It contains your potential buyer’s demographics, psychographics, needs and pain points, and goals. By knowing more about your potential buyer(s), you can craft a product message that directly addresses their desires.
Lastly, a user persona is a profile that describes your existing ideal customers. If you have consumers who stand out because they engage with you, subscribe to your product every month, and provide helpful feedback, build a profile for them.
Your existing perfect customers serve as the ideal model for who you should target with your marketing efforts.
Once again, if you need more information, we have a comprehensive guide that can walk you through designing the profiles or personas you need to see results.
Step 3: Distribute that knowledge to your team
Share this potent information with your team so they know who they’re talking to and trying to please. This will allow them to provide a personalized experience, which is crucial: Data shows 80% of consumers appreciate personalization and are more inclined to buy because of it.
Add your ICPs, buyer personas, and/or user personas to a shared knowledge base that all teams can access at any time.
2) Perform product research
Once you know more about who you’re talking to, you need to know what to tell them. And product research will reveal that answer.
Product research is conducted both internally and externally. While you’re not in charge of developing your product—that’s what your product development and user experience teams are for—you do need to know the ins and outs of your product to communicate its benefits to your target audience effectively.
Start by consulting with your product team. Ask them what the main features of your product are and what they think differentiates it from other options on the market.
Next, research your competitors. Look at how they describe themselves and what they’ve identified as their unique selling point (USP). You can use tools like Ahref’s Site Explorer to find out what keywords your competitors rank for—keywords your target audience also likely searches.
Lastly, decide on pricing by speaking to your target audience, chatting with your existing customers, and looking at your competitors. Although you probably won’t have the final say on cost, your product’s price tag will affect your messaging, so you should weigh in.
3) Determine your product positioning
Now armed with the relevant information, you’re ready to craft your product’s story, also known as product positioning.
Product positioning tells your target audience:
- What problem of theirs your product solves (JTBD)
- Why they should choose your product over all other options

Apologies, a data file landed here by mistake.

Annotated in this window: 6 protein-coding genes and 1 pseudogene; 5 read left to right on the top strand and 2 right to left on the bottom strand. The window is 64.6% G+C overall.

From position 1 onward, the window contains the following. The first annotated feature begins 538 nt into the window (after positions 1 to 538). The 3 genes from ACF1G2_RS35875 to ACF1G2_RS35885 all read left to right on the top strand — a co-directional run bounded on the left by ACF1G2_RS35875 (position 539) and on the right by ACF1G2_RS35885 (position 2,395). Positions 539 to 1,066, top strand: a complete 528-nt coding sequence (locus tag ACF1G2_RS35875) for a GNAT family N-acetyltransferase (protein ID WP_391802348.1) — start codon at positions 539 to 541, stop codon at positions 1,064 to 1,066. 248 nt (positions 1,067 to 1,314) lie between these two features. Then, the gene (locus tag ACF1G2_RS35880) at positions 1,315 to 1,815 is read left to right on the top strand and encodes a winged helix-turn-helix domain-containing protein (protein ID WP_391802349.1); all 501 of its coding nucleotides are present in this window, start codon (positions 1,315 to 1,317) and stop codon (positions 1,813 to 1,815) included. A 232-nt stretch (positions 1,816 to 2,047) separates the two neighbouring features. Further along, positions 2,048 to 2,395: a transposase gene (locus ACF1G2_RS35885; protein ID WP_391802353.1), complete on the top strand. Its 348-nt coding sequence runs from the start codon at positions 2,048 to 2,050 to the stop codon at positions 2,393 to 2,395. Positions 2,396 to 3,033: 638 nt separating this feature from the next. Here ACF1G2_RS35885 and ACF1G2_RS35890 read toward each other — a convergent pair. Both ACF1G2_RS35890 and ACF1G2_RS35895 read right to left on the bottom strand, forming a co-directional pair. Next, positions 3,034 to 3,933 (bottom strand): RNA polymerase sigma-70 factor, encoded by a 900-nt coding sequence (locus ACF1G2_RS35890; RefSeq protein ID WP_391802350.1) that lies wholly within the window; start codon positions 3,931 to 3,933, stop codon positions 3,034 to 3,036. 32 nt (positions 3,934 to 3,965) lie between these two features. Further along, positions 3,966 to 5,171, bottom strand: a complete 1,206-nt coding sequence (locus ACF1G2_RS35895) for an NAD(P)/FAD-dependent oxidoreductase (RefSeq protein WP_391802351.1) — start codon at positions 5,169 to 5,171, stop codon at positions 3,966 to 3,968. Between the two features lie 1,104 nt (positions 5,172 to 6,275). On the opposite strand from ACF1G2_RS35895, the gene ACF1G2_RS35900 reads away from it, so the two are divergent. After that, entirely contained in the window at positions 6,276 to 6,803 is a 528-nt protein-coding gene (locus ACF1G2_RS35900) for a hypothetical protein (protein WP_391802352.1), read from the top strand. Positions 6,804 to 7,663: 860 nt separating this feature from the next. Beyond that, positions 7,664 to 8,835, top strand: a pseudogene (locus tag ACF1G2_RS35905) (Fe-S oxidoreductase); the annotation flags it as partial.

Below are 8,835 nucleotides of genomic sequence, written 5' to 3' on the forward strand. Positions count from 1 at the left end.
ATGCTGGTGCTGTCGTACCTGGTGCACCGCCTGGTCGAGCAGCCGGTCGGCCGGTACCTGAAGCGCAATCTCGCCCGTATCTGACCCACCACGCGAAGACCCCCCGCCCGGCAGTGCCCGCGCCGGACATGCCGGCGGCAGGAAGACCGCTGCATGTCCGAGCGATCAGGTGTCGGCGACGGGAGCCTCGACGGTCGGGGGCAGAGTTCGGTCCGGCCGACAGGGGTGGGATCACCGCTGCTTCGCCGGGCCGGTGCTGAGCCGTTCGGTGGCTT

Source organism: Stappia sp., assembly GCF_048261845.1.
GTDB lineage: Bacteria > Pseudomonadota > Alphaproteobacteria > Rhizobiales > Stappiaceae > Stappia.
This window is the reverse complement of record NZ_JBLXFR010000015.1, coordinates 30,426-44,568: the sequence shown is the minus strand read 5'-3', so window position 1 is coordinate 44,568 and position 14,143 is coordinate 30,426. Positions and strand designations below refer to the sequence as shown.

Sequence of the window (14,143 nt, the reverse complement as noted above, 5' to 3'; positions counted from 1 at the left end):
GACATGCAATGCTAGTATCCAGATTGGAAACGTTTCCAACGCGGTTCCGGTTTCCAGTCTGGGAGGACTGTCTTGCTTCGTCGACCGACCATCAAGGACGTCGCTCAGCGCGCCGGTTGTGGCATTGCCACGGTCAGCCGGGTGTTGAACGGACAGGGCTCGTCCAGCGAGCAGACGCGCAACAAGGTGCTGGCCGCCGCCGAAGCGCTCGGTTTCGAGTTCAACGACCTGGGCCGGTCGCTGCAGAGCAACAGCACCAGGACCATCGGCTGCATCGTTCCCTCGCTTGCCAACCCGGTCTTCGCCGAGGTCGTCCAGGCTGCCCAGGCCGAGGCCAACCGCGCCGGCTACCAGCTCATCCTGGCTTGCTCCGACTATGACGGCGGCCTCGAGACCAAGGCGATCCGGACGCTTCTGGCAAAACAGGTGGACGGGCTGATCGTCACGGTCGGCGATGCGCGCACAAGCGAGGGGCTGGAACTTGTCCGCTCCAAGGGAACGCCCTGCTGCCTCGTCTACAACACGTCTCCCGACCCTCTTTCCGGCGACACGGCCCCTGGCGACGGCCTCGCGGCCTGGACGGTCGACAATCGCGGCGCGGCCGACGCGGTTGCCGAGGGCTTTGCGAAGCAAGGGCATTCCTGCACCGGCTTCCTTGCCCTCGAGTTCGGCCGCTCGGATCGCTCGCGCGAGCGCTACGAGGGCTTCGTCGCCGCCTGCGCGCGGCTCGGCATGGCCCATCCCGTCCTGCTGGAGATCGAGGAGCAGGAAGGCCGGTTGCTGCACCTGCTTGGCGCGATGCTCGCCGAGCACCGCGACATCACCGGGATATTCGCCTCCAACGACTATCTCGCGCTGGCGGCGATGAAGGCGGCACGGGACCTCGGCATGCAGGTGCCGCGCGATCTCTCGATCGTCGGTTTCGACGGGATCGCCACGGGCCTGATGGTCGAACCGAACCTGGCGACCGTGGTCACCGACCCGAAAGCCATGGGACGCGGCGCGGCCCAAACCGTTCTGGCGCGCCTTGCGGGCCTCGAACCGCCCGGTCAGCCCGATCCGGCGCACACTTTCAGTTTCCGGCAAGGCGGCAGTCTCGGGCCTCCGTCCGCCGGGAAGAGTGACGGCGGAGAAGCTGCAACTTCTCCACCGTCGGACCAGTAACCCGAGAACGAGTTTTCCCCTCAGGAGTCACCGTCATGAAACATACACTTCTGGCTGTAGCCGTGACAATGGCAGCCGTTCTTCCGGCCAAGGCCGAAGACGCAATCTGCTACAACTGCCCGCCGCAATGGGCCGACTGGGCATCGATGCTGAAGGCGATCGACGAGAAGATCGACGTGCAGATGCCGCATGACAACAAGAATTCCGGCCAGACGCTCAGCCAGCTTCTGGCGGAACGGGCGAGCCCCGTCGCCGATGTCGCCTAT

It influences what they associate your products with, and thus what they think and feel about your brand.
For example, when people hear “Colonel Sanders” and “11-herb marinade,” their minds commonly drift to KFC. And if I tell you “fast food chain with a snarky social media account,” you might think of Wendy’s.
Your product positioning helps you control the narrative of your brand and products. While that sounds (and is) difficult, we’ve made it easier for you. Get started by answering these eight product positioning questions:
- What does your company stand for (i.e., mission, vision, and values)?
- What makes you valuable to your customers?
- Who are your three closest competitors?
- What makes you stand out from the top competitors you identified?
- Who needs your product the most? Why?
- What’s your market category (e.g., 3PL, warehousing)?
- What would your customers do if your product didn’t exist? Would they be bothered?
- How would you summarize your product’s value to your ideal users in three sentences or less?
After you answer those questions, craft your product positioning statement:
[YOUR PRODUCT] provides [UNIQUE SELLING POINT] for [TARGET AUDIENCE], who [TARGET AUDIENCE’S PAIN POINT].
In practice, that should look like this:
Ahrefs [product] provides an accurate search engine research tool [unique selling point] for small business and enterprise-level marketing teams [target audience] who need more data and organization to improve their marketing initiatives [target audience’s pain point].
If you have time to delve deeper into your positioning, we suggest asking yourself other questions found in our product positioning questions bank.
4) Plan and test your content
Your content reinforces your brand’s story. This importance requires you to plan your content carefully so each piece is connected and tells the same narrative — that of your product.